The Lady of the Decoration finds healing in work

Postcard of street scene in Yokohama, Japan about 1900 shows cluttered sidewalks, rickshaws, telephone poles.
After her husband’s death in 1900, a Southern belle agrees to teach kindergarten in a mission school in Hiroshima.

She needs the money. She also needs to regain her equilibrium after a bad, seven-year marriage.


The Lady of the Decoration by Frances Little¹
1907 bestseller #1. Project Gutenberg ebook #7523. My grade: B.

The kindergartners salute her, thinking the enameled watch pinned to her bodice is a medal from the Emperor. They call her The Lady of the Decoration.

She, in turn, is fascinated by Japan’s scenery and people, especially the children. She longs to “take the whole lot of them to my heart and love them into an education.”

The Lady records her experiences in letters to her cousin back in Kentucky.

A vivacious blonde, the Lady causes a stir among the Japanese adults as well as the children.

When the Russo-Japanese War breaks out, she’s vocally pro-Japan, helping care for wounded soldiers.

Thanks to the Lady’s buoyant humor, despite the poverty and suffering she sees and the homesickness and unhappiness she often feels, the novel makes cheerful bedtime reading

Readers never learn the letter writer’s name, but they learn to know her. She sums up the years 1901–1905 in a letter:

I don’t care a rap for the struggle and the heart aches, if I have only made good. When I came out there were two kindergartens, now there are nine besides a big training class. Anybody else could have done as much for the work but one thing is certain, the work couldn’t have done for anyone else what it has done for me.


¹Frances Little is the pseudonym of American author Fannie Caldwell Macaulay. The Lady of the Decoration was her first, and most successful novel.

© 2017 Linda Gorton Aragoni

Preview of bestselling novel reviews coming in 2017

Happy 2017, novel readers.

If all goes as planned, in 2017 I’ll reach my goal of reading and reviewing each of the bestselling novels published between 1900 and 1969. Most of the novels I’ll review this year are bestsellers celebrating their publication on a year ending in a “7” between those dates.

2 girls giggle on a bed while woman seated beside them aims a pillow at a man
Illustration from The Younger Set

This year I’ll post reviews in chronological order, beginning with the bestsellers of 1907, 1917, and 1927.

Then I’ll skip ahead to 1967. (I previously reviewed the bestsellers of ’37, ’47 and ’57.)

I end my project by reviewing the bestselling novels of 1968 and 1969.

Review dates for 1907 bestselling novels

Man embraces woman in wedding dress
Satan Sanderson illustration

 Here is my list of the 1907 bestsellers. Dates in square brackets tell you when you can expect the review to be posted. Links take you the Project Gutenberg page where you can download the novel for free, or, if I previously reviewed the novel, to that review.

  1.  The Lady of the Decoration by Frances Little [Jan. 7, 2017]
  2. The Weavers by Gilbert Parker [Jan. 10, 2017]
  3. The Port of Missing Men by Meredith Nicholson. [Jan. 14, 2017]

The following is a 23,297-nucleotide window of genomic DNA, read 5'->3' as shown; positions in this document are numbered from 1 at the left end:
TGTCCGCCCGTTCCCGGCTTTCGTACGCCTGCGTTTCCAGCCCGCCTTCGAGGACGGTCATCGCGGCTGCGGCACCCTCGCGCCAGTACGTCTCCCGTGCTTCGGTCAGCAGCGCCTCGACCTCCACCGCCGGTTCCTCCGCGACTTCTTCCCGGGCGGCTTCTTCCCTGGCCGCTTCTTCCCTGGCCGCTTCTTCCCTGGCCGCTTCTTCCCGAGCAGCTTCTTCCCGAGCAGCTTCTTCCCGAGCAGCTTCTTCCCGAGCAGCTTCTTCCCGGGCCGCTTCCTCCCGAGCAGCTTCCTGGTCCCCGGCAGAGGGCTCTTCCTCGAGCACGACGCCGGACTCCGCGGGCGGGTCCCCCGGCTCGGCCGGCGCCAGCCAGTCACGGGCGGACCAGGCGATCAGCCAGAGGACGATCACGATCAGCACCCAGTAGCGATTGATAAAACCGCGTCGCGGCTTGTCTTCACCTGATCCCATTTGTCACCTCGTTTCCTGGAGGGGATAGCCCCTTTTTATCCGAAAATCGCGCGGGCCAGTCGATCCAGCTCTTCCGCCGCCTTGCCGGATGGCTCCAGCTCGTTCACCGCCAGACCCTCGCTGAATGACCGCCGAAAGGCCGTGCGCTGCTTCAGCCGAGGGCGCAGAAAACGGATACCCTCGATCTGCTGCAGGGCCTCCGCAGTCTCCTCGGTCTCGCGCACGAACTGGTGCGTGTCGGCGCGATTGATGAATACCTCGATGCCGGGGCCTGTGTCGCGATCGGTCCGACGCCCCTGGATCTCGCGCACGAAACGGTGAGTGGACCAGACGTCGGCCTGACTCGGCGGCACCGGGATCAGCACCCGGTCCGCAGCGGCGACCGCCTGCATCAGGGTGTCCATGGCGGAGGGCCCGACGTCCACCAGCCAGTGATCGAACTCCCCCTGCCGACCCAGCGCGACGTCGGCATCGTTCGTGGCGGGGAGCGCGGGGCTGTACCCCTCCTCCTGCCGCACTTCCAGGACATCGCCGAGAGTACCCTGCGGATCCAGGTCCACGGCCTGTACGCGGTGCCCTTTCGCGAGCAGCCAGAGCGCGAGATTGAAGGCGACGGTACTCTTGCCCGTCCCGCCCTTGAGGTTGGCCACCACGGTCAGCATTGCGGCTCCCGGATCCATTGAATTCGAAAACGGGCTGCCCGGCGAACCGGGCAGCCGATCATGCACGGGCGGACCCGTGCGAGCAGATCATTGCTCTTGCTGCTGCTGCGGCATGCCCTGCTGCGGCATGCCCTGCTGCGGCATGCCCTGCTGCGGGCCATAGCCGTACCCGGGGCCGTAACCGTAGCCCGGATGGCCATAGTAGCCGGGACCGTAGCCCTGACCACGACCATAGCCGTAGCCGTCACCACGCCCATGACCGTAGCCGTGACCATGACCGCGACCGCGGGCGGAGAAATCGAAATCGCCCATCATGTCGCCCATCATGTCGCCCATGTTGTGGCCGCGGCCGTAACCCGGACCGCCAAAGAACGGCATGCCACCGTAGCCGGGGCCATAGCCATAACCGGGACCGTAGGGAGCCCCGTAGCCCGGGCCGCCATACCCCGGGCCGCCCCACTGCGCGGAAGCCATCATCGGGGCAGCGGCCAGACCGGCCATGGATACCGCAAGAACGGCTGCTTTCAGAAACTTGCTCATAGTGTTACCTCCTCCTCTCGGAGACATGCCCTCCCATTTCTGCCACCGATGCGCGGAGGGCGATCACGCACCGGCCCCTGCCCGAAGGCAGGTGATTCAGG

4. The Shuttle by Frances Hodgson Burnett [also a 1908 bestseller]
  5. The Brass Bowl by Louis J. Vance [Jan. 17, 2017]
  6. Satan Sanderson by Hallie Erminie Rives (Mrs. Post Wheeler) [Jan. 21, 2017]
  7. The Daughter of Anderson Crow by George Barr McCutcheon [Jan. 24, 2017]
  8. The Younger Set by Robert W. Chambers [Jan. 28, 2017]
  9. The Doctor: A Tale of the Rockies by Ralph Connor [Jan. 31, 2017]
  10. Half a Rogue by Harold MacGrath [Feb. 4, 2017]

Poll: your favorites of the 1907 bestsellers [Feb. 7, 2017]
My favorites of the 1907 bestsellers [Feb. 11, 2017]

I look forward to having you join me in my travels through time via vintage bestselling novels.

Project Gutenberg

© 2017 Linda Gorton Aragoni

Preview of bestselling novel reviews coming in 2017

Happy 2017, novel readers.

If all goes as planned, in 2017 I’ll reach my goal of reading and reviewing each of the bestselling novels published between 1900 and 1969. Most of the novels I’ll review this year are bestsellers celebrating their publication on a year ending in a “7” between those dates.

Two girls giggle on a bed, while woman seated beside them aims a pillow at a man.
                          Illustration from  The Younger Set, 1907

This year I’ll post reviews in chronological order, beginning with the bestsellers of 1907, 1917, and 1927.

Then I’ll skip ahead to 1967. (I previously reviewed the bestsellers of ’37, ’47 and ’57.)

I end my project by reviewing the bestselling novels of 1968 and 1969.

Review dates for 1907 bestselling novels

Man embraces woman in wedding dress
 Satan Sanderson illustration

Here is my list of the 1907 bestsellers. Dates in square brackets tell you when you can expect the review to be posted. Links are to a free download on Project Gutenberg or, if I previously reviewed the novel, to that review.

  1.  The Lady of the Decoration by Frances Little [Jan. 7, 2017]
  2. The Weavers by Gilbert Parker [Jan. 10, 2017]
  3. The Port of Missing Men by Meredith Nicholson. [Jan. 14, 2017]
  4. The Shuttle by Frances Hodgson Burnett [also a 1908 bestseller]
  5. The Brass Bowl by Louis J. Vance [Jan. 17, 2017]
  6. Satan Sanderson by Hallie Erminie Rives [Jan. 21, 2017]
  7. The Daughter of Anderson Crow by George Barr McCutcheon [Jan. 24, 2017]
  8. The Younger Set by Robert W. Chambers [Jan. 28, 2017]
  9. The Doctor: A Tale of the Rockies by Ralph Connor [Jan. 31, 2017]
  10. Half a Rogue by Harold MacGrath [Feb. 4, 2017]

Poll: your favorites of the 1907 bestsellers [Feb. 7, 2017]
My favorites of the 1907 bestsellers [Feb. 11, 2017]

I look forward to having you join me in my travels through time via vintage bestselling novels.

© 2017 Linda Gorton Aragoni